More Recent Comments

Wednesday, October 31, 2007


Monday's Molecule was polyphosphate [Monday's Molecule #49]. Polyphosphate is a string of phosphate groups joined together by phosphoanhydride linkages. The polymer serves as a convenient storehouse for phosphorus but it also has significantt roles in regulating metabolic activity. It is present in all cells, although the specifics of its synthesis and degradation have been more intensely studied in bacteria than in eukaryotes.

One of the definitive reviews is by Arthur Kornberg et al. (1999). Here's the abstract—it pretty much describes the importance of polyphosphate.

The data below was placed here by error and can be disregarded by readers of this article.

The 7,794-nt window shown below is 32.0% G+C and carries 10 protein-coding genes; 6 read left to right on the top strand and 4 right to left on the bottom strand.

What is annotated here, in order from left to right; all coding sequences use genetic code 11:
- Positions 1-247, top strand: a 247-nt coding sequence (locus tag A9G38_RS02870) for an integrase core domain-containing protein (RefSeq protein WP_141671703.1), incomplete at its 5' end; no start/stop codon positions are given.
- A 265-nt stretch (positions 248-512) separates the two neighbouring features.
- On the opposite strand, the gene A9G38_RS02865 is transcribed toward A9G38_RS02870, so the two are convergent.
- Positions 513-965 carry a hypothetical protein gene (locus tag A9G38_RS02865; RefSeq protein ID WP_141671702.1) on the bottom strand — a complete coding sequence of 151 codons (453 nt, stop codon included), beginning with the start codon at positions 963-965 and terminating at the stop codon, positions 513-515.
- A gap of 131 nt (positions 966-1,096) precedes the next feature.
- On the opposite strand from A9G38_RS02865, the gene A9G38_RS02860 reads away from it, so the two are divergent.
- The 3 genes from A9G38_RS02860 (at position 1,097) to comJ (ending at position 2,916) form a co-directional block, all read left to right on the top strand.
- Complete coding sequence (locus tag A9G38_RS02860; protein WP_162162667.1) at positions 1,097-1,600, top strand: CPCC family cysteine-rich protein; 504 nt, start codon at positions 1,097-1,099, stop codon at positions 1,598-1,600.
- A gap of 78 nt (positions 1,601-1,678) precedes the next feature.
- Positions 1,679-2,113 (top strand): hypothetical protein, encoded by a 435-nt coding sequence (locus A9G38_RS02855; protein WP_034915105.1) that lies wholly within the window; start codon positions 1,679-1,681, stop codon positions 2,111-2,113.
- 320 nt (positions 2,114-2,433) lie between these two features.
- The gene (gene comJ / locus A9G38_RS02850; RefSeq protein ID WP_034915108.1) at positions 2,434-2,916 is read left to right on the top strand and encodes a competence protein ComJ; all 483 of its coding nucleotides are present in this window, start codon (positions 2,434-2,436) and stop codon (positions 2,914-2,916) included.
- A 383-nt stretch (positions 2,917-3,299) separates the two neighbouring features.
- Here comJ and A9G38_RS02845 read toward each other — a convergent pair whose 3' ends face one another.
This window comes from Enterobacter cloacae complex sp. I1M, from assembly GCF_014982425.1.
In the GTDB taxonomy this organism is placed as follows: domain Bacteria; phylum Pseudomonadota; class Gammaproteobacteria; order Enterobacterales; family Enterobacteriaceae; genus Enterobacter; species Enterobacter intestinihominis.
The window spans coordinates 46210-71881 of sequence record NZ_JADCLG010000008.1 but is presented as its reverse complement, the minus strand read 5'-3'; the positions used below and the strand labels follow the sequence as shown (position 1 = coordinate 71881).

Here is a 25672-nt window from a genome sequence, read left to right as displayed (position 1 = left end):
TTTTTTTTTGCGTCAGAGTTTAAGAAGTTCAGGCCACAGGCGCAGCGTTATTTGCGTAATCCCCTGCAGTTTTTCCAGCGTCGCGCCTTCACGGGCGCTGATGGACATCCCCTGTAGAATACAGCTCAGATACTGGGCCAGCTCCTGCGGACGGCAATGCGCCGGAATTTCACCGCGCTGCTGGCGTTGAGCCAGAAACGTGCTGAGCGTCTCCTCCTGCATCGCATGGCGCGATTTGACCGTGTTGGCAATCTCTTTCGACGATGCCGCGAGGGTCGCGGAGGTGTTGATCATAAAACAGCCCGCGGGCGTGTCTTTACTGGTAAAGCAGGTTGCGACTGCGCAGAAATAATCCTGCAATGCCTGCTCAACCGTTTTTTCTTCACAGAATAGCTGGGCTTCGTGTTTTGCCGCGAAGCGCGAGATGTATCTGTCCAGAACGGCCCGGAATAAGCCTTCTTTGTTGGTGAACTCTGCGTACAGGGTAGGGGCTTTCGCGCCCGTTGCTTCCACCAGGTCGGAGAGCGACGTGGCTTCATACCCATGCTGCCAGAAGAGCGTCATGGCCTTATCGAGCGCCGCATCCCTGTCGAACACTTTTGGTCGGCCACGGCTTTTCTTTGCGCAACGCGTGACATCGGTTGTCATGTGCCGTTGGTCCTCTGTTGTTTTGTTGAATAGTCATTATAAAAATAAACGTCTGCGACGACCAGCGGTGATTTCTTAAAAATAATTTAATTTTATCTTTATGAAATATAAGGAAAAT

Inorganic polyphosphate (poly P) is a chain of tens or many hundreds of phosphate (Pi) residues linked by high-energy phosphoanhydride bonds. Despite inorganic polyphosphate's ubiquity--found in every cell in nature and likely conserved from prebiotic times--this polymer has been given scant attention. Among the reasons for this neglect of poly P have been the lack of sensitive, definitive, and facile analytical methods to assess its concentration in biological sources and the consequent lack of demonstrably important physiological functions. This review focuses on recent advances made possible by the introduction of novel, enzymatically based assays. The isolation and ready availability of Escherichia coli polyphosphate kinase (PPK) that can convert poly P and ADP to ATP and of a yeast exopolyphosphatase that can hydrolyze poly P to Pi, provide highly specific, sensitive, and facile assays adaptable to a high-throughput format. Beyond the reagents afforded by the use of these enzymes, their genes, when identified, mutated, and overexpressed, have offered insights into the physiological functions of poly P. Most notably, studies in E. coli reveal large accumulations of poly P in cellular responses to deficiencies in an amino acid, Pi, or nitrogen or to the stresses of a nutrient downshift or high salt. The ppk mutant, lacking PPK and thus severely deficient in poly P, also fails to express RpoS (a sigma factor for RNA polymerase), the regulatory protein that governs > or = 50 genes responsible for stationary-phase adaptations to resist starvation, heat and oxidant stresses, UV irradiation, etc. Most dramatically, ppk mutants die after only a few days in stationary phase. The high degree of homology of the PPK sequence in many bacteria, including some of the major pathogenic species (e.g. Mycobacterium tuberculosis, Neisseria meningitidis, Helicobacter pylori, Vibrio cholerae, Salmonella typhimurium, Shigella flexneri, Pseudomonas aeruginosa, Bordetella pertussis, and Yersinia pestis), has prompted the knockout of their ppk gene to determine the dependence of virulence on poly P and the potential of PPK as a target for antimicrobial drugs. In yeast and mammalian cells, exo- and endopolyphosphatases have been identified and isolated, but little is known about the synthesis of poly P or its physiologic functions. Whether microbe or human, all species depend on adaptations in the stationary phase, which is truly a dynamic phase of life. Most research is focused on the early and reproductive phases of organisms, which are rather brief intervals of rapid growth. More attention needs to be given to the extensive period of maturity. Survival of microbial species depends on being able to manage in the stationary phase. In view of the universality and complexity of basic biochemical mechanisms, it would be surprising if some of the variety of poly P functions observed in microorganisms did not apply to aspects of human growth and development, to aging, and to the aberrations of disease. Of theoretical interest regarding poly P is its antiquity in prebiotic evolution, which along with its high energy and phosphate content, make it a plausible precursor to RNA, DNA, and proteins. Practical interest in poly P includes many industrial applications, among which is the microbial removal of Pi in aquatic environments.